In 1977, I answered a newspaper ad that promised to help me start an exciting new business. As one of the first steps, I had to get some business cards made. This was back when business cards were white, with the cool glossy black raised text on them, and maybe a spot of stock art in one corner. At the local printer, I ordered 1000 basic cards, for $13 and change.
A week later I got the call that they were ready, and went down to pick them up. A couple of days after that, a note card from the printer arrived in the mail. The hand-written note thanked me for trusting them to print my business cards, and wished me the best of luck with my new business. I was amazed that someone had taken the time to write a note, address the envelope, stick a stamp on it and mail it, to me, an 18-year old kid whose new ‘business’ would in all likelihood never amount to anything. It made me feel special. And I guarantee you, if I had ended up having additional printing needs, I would definitely have gone back to them. I felt a connection to them.
In the intervening 40+ years, I have written hundreds of notes, based on how that first note made me feel. I can trace lifelong friendships and multi-million dollar deals to hand-written notes. Notes have also played a key role in my 40 years of marriage. 100 years ago, hand-written notes were a normal component of everyday life… they were expected if you had manners. Today, with emails and texts, the hand-written note stands out. It says you care, that you took the time to assemble a note and compose some thoughts, and to put a pen to paper to express those feelings.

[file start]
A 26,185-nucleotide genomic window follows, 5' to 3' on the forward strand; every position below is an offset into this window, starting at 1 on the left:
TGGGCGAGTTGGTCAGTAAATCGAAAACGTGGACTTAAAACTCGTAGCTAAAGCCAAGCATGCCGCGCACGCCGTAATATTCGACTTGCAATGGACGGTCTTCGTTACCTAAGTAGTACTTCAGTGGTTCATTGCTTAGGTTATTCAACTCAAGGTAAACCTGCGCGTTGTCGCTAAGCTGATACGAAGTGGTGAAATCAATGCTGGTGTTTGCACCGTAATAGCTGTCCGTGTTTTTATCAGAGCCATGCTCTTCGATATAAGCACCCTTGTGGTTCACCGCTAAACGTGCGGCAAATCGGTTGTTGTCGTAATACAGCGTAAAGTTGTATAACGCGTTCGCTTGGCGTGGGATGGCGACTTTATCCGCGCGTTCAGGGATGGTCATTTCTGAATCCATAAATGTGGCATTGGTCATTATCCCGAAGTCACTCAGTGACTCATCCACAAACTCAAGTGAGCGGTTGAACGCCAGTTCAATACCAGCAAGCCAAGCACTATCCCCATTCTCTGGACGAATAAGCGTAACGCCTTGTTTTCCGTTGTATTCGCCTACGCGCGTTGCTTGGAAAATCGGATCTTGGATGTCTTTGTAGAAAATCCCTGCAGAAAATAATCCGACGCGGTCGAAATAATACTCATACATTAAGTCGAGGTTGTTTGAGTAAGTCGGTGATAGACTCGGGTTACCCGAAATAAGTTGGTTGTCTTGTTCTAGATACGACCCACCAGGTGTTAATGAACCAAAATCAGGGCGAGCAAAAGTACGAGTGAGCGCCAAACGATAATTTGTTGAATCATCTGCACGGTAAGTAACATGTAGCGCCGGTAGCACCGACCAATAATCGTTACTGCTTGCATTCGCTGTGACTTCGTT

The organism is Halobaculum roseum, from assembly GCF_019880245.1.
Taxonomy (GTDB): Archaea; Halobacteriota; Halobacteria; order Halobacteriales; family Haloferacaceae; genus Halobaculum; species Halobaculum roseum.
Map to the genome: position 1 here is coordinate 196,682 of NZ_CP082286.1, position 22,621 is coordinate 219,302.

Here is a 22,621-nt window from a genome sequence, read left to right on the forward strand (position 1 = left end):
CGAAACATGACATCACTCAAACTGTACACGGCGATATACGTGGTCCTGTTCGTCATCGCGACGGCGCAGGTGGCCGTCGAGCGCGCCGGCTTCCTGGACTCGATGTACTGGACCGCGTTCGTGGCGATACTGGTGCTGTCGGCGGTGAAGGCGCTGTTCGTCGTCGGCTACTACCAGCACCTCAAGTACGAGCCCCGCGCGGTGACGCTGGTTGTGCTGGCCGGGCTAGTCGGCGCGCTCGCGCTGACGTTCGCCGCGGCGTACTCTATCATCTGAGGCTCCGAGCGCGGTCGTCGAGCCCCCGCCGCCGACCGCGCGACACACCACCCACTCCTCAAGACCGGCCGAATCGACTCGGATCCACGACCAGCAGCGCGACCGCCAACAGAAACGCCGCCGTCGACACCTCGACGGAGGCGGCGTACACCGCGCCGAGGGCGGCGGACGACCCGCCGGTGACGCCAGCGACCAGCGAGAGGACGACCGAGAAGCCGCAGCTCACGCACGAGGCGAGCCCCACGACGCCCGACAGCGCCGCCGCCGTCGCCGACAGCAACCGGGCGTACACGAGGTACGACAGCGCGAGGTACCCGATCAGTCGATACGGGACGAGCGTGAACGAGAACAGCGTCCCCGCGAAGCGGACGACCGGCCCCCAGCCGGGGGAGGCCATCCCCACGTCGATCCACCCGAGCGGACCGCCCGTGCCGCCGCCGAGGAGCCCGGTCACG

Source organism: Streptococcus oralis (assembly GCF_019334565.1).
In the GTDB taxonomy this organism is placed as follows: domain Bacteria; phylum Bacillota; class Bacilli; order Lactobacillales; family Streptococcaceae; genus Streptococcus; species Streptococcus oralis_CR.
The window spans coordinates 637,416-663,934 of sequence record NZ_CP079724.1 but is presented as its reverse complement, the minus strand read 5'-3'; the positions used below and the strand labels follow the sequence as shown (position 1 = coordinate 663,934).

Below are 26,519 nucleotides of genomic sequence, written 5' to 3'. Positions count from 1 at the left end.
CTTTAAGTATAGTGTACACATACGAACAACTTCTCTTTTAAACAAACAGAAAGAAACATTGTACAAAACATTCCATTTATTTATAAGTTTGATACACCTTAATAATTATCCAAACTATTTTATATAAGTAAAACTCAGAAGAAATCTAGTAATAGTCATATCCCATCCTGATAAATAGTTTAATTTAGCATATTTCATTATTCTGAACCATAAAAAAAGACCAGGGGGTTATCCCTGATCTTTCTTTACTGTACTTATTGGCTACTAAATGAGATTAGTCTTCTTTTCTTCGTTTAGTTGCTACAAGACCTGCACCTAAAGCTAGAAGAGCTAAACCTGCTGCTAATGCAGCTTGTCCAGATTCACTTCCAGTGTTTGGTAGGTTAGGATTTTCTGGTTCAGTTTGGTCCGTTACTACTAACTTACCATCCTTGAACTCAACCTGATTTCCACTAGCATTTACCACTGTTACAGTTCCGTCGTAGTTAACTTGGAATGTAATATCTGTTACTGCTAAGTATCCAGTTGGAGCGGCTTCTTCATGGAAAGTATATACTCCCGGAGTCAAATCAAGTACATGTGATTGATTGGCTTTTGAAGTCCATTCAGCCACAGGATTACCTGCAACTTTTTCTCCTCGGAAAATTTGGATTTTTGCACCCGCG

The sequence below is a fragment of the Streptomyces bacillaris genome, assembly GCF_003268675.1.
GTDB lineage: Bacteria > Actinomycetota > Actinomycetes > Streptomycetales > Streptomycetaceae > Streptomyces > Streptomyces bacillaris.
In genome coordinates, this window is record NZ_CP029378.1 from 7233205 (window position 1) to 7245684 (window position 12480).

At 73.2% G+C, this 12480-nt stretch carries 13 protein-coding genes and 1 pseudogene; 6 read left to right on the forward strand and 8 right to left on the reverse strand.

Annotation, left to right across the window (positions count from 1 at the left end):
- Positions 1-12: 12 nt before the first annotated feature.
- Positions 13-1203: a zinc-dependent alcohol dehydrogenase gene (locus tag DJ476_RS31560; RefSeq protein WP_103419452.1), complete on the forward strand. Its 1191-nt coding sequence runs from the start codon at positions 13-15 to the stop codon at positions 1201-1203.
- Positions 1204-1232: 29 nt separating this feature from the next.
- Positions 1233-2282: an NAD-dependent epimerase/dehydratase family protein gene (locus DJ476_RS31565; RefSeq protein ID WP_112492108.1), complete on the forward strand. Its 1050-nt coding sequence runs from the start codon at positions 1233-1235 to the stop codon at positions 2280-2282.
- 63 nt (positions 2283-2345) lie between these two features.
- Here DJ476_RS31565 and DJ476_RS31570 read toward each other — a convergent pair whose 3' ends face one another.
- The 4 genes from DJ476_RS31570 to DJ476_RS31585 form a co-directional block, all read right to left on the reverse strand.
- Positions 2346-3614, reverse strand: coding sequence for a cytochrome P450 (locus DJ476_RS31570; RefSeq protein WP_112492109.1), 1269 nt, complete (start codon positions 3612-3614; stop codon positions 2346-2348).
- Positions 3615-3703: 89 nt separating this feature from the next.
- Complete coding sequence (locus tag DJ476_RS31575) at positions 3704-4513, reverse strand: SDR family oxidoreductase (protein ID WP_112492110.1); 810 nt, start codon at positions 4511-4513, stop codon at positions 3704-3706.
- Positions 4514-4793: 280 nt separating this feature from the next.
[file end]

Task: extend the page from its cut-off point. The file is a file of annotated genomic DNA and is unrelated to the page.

When I started Pacific Rim Engineering in North San Diego County in 1985, I had postcards and notes printed with the company name and our PRE logo. Each staff member was required to have a small stake of postcards visible on their desk at all times. This way, when they hung up the phone from talking to someone at the city who was particularly helpful, they could jot them off a quick card while it was fresh in their mind. I was in the City of Vista one day, asking to see a city staff member about some problem on some plans. That person wasn’t around, but as I was walking out, another staff member happened to be walking by and saw me. He told me to come with him and he would see if he could help. I dutifully followed him back behind the public counter, into the ‘staff only’ portion of the building. As he stretched out the plans on his desk, I looked up and noticed a PRE post card pinned to the wall above his workspace. I knew things were going to get worked out.
I never expected special favors, and our plans were always good designs that conformed to all standards. But when people have a list of calls to return, and only time to return a couple of calls, they will naturally tend to call back the people they have relationships with, the people who they know appreciate the work they do. I have many more card stories, and have written three note cards this week. If you think this is a practice you want to incorporate, I recommend you check out the creations of my friend Alexis at Curio Press (another friendship that started with a hand-written note).